This information is for anyone with axial spondyloarthritis, including people with ankylosing spondylitis
Thinking about joining an exercise class?
- Get as much information as you can before you take part
- Make sure that any class instructor is aware of your axial SpA and any limitations you may have
- Remember your ability to exercise may change from week to week so an exercise you find easy one week may be more difficult the next
Is the class low or high impact?
Low impact classes may be better as they are less likely to lead to a flare.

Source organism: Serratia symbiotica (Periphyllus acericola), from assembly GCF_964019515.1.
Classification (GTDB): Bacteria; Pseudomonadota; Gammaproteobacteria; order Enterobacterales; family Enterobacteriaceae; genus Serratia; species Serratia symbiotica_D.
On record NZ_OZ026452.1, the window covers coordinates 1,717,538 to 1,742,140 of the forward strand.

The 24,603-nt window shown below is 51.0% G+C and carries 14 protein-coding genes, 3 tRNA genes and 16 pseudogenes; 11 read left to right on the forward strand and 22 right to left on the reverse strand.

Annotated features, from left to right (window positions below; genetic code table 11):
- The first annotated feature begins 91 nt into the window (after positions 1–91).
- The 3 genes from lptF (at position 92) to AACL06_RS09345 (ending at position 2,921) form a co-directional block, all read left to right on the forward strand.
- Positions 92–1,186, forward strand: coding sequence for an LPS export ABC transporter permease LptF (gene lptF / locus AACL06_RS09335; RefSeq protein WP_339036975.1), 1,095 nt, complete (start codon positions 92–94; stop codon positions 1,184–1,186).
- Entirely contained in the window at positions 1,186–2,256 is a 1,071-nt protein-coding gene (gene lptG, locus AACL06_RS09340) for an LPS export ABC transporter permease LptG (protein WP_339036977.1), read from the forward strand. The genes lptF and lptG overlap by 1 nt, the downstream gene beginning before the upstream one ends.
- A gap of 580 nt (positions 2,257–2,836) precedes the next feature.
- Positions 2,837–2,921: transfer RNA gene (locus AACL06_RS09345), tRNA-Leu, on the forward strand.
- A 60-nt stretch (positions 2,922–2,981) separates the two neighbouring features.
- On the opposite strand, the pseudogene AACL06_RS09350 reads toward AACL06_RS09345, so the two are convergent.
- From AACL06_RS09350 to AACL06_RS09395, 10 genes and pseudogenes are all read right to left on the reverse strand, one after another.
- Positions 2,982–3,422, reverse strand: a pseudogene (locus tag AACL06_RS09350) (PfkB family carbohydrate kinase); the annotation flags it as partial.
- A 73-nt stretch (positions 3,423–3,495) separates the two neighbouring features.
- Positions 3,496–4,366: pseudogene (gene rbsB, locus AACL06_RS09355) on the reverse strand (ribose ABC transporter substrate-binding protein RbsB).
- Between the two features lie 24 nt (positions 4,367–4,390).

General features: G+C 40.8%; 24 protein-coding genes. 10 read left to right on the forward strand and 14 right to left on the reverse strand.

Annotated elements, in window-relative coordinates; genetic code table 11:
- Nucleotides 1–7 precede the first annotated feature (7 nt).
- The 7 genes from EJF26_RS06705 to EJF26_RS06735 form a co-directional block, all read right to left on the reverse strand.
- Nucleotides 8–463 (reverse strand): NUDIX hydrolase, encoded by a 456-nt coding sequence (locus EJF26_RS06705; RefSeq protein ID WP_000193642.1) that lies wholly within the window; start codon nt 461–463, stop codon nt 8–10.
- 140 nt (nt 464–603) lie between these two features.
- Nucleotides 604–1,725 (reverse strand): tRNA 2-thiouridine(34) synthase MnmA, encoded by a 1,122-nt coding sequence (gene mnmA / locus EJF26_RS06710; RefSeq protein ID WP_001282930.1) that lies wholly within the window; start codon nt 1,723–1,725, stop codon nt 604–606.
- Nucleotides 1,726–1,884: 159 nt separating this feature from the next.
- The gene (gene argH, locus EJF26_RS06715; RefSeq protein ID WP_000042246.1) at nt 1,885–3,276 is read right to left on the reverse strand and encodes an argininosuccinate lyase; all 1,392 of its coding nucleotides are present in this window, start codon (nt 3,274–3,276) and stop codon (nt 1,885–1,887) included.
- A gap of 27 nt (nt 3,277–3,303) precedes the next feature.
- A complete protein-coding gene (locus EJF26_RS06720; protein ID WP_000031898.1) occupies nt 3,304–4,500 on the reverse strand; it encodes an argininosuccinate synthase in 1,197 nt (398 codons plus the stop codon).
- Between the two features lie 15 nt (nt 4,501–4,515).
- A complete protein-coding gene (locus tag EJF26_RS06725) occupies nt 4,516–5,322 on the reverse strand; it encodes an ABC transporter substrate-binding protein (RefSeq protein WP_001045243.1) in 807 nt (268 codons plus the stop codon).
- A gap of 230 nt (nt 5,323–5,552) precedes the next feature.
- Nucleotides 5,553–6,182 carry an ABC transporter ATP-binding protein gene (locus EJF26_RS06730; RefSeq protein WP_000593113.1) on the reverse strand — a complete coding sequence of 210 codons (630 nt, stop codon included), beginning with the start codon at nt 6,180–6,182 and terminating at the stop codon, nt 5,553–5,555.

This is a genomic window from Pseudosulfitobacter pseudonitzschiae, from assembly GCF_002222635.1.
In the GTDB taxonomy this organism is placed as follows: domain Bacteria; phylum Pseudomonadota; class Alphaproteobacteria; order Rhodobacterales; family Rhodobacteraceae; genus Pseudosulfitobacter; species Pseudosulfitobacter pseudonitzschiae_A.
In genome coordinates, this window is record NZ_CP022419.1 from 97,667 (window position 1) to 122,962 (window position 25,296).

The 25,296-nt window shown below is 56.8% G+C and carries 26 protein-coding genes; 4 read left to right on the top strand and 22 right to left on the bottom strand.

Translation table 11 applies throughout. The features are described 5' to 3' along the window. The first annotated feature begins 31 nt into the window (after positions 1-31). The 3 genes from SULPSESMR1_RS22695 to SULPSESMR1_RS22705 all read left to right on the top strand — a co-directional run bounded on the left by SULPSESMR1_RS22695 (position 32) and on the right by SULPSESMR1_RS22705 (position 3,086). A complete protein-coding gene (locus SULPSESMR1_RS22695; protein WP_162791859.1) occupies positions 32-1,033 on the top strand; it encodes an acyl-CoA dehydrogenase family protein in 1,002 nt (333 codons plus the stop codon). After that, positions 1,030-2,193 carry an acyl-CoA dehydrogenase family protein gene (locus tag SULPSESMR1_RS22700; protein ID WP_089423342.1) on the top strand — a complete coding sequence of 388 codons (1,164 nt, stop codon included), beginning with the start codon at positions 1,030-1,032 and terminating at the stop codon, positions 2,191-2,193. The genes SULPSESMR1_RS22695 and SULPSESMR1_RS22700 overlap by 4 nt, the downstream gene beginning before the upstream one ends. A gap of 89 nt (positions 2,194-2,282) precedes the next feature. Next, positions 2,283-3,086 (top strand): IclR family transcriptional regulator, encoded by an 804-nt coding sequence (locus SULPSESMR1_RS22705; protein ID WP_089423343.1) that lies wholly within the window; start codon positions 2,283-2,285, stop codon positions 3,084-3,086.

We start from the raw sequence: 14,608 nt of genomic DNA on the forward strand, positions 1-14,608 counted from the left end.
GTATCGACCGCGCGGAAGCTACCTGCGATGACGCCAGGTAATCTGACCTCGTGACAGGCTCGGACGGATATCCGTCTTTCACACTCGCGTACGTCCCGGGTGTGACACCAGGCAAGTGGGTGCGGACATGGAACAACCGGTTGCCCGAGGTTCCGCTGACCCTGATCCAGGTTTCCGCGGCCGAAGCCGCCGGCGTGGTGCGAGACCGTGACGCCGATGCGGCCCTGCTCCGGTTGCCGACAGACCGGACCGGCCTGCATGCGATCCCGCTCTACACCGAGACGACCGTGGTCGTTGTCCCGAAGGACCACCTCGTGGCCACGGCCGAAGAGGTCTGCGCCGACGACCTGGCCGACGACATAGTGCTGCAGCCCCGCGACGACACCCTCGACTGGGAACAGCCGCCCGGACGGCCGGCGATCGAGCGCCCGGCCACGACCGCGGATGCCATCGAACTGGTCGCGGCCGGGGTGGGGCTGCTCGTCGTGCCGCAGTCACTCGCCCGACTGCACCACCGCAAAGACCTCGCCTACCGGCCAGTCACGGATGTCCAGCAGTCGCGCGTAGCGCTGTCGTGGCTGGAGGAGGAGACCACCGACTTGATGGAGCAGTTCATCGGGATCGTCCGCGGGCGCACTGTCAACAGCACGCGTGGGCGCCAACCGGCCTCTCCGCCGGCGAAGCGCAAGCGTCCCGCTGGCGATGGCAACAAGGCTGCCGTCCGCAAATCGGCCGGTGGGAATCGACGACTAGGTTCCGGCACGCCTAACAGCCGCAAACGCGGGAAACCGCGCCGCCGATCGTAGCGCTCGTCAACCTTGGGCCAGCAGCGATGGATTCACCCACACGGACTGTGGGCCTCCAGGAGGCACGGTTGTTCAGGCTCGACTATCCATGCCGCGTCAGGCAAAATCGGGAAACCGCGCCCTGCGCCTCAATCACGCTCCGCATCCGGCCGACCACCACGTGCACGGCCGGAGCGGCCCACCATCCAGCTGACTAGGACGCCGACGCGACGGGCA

Does the class have an element of body contact?
Body contact in exercise might be something you would prefer to avoid.
Are there different levels of class on different days?
Always start with a beginners’ class. Learning good technique from the start is essential to gain the most benefit.
Body Balance classes are low impact and combine movements from yoga, Pilates and Tai Chi. The aim of the class is to use breathing control, stretches, movements and positions to enhance your flexibility and strength.
As movements are gentle and flowing and instructors usually use light music in the background, many people find Body Balance calming. It’s a slower paced class but the continued movement mean that you burn calories and keep your joints mobile.
Body Balance will work your core stability which means it is good for your posture.